His brows pinch. He looks her up and down, her boots, her thin black coat, the worn T-shirt that says The Gloomadon Poppers in scrawled black letters, the glitter splashed over her, catching the bright white lights. A shudder wriggles up out of him and a smile quirks the corner of his mouth. “Girl,” he says, “you look like you had yourself one rough damn night.”

“I’m being followed,” says Ysabel, “two men, in suits,” looking back over the rows of cars. There’s no one there. “If I could just stay here – ”

“Don’t make me insist.”

“They won’t,” and she wipes her eye with the heel of her hand smearing glitter up along her temple, “I don’t think they’ll try anything, with so many – ”

“You got to move it across the street. Let us do what we’re here to do,” he says.

“But,” she says, glitter runneling down her cheeks, “am I, aren’t I,” and “What,” he says, “what.”

“I got this,” says someone else, a woman, the woman with the camera slung about her neck.

“Yeah?” says the man in the meshback cap. “You know her?”

“She owes me a cup of coffee,” says the woman with a camera. Her dark hair short in back, long in front, her glasses with thick black frames.

“Powers that be ain’t happy,” says the man in the meshback cap. “Delays. The rain, those sirens – ”

“Bull never has to know,” says the woman with the camera.

He shrugs, stepping back. “Okay,” he says, a warning lilt, touching two fingers to the brim of his cap.

“Coffee?” says Ysabel, thin and querulous.

“Venti vanilla latte, right?” says the woman with the camera.

“Yeah, well,” says Jo leaning her shoulder against the doorframe flaking glossy white.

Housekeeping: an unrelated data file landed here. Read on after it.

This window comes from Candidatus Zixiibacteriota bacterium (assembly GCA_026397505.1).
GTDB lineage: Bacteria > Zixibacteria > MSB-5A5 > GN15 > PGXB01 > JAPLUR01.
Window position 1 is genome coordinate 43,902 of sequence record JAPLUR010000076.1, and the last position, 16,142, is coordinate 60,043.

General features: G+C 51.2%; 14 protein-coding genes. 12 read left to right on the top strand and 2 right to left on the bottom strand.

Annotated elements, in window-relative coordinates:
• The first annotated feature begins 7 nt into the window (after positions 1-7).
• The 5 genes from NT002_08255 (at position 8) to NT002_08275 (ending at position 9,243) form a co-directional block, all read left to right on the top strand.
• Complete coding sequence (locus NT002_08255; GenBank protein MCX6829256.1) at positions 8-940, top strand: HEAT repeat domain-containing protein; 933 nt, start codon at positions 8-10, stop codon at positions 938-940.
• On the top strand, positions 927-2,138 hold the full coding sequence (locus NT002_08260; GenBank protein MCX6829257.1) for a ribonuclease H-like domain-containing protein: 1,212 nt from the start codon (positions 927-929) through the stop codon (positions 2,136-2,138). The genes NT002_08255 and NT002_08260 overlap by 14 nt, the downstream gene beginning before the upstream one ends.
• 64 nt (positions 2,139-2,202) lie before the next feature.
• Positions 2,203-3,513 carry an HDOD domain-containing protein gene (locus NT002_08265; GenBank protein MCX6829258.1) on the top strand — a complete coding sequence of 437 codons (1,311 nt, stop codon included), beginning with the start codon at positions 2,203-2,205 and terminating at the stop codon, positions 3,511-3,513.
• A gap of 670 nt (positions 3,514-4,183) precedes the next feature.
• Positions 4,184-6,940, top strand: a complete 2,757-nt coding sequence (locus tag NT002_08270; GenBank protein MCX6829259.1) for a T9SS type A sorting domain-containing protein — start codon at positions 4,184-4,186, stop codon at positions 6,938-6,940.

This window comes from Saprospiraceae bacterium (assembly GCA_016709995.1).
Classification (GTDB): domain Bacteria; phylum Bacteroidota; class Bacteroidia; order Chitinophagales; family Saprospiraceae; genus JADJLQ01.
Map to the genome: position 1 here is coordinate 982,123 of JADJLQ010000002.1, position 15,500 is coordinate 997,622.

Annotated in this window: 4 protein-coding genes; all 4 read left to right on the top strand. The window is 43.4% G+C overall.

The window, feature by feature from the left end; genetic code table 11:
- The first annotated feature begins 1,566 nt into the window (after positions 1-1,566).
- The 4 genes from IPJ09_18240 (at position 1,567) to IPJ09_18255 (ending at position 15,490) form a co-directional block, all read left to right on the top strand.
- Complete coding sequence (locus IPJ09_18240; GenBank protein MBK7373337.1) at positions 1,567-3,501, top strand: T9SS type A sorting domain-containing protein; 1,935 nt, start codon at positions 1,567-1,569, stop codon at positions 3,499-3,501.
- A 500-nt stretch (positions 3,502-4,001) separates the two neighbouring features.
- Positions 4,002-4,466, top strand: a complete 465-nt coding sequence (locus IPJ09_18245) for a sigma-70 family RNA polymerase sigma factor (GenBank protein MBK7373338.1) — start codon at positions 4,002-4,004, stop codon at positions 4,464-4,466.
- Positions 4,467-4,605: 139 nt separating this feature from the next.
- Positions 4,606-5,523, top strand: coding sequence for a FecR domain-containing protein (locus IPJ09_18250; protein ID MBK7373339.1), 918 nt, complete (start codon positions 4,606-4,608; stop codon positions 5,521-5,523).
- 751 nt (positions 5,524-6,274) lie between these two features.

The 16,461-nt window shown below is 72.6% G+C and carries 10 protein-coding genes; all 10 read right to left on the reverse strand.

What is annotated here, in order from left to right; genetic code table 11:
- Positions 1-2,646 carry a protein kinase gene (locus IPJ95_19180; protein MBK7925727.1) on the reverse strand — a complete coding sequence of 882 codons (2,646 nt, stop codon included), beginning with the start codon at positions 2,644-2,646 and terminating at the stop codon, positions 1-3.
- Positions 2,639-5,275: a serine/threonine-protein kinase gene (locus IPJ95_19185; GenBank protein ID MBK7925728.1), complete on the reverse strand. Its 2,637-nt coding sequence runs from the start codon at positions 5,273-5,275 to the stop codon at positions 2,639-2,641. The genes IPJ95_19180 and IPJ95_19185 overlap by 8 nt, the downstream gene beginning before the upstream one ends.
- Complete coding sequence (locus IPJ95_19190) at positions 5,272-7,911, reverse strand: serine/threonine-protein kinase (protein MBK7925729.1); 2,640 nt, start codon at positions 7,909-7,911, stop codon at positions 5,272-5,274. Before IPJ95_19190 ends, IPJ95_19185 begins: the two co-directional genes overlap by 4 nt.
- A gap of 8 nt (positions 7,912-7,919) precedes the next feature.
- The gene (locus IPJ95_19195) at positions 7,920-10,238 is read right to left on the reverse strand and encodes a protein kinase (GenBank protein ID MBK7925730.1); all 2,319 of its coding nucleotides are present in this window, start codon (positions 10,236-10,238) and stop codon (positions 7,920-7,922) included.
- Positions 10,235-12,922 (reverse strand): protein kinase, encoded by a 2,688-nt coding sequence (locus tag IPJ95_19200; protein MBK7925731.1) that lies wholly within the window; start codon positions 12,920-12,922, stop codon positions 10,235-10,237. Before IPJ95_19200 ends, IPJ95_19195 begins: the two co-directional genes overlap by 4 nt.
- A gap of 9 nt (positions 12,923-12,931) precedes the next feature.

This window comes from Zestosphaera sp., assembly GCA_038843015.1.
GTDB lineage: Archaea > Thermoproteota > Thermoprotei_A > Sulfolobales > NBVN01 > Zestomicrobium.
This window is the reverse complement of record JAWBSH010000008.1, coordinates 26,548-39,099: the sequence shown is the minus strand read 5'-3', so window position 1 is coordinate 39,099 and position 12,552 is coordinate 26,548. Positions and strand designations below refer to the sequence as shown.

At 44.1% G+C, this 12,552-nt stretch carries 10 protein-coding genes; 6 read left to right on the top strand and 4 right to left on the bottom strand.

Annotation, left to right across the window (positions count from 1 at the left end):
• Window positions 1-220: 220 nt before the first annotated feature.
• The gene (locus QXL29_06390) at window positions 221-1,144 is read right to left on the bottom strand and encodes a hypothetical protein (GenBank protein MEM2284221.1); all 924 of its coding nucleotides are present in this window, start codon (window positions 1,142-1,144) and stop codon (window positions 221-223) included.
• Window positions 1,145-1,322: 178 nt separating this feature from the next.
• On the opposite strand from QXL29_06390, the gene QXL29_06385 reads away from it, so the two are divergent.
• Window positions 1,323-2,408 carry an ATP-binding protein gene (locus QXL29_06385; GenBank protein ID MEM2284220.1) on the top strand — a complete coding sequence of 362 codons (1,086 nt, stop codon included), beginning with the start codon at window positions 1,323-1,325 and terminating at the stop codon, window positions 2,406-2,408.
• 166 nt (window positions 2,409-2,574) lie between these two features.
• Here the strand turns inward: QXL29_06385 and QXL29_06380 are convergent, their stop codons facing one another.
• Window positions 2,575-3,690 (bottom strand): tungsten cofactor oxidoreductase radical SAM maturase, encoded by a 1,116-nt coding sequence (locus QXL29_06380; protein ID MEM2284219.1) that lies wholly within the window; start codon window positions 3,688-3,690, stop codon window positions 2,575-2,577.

“What I got to do,” says Guthrie sleepy and slow on the other side of the door open only as far as the chain will allow.

“It’s not you, so much,” says Jo. “It’s your girlfriend, your friend, does she, ah – ”

“Hey,” says Guthrie.

“ – does she stay here? With you?”

“Hey,” says Guthrie again. Forehead against forearm braced between door and frame. His black T-shirt says Face Holding Embrace in white letters.

“I was gonna come here first, but I heard where Orlando holes up so I went there first, only it was a bust, and, and,” she straightens up away from the doorframe as Guthrie’s saying “Hey, what do you want with,” and Jo says “It’s all gone to hell, Guthrie. Orlando? The Mooncalfe? He took her. Ysabel. I don’t know where, nobody does. I have to find her, I have to, Guthrie – ” He’s closing the door. “Guthrie?” The chain rattles, the door opens, wide, he’s stepping back, making way for Jo in her butter-colored coat, her sword slung from her shoulder, in her hand the mask, the mane of it restless, rustling.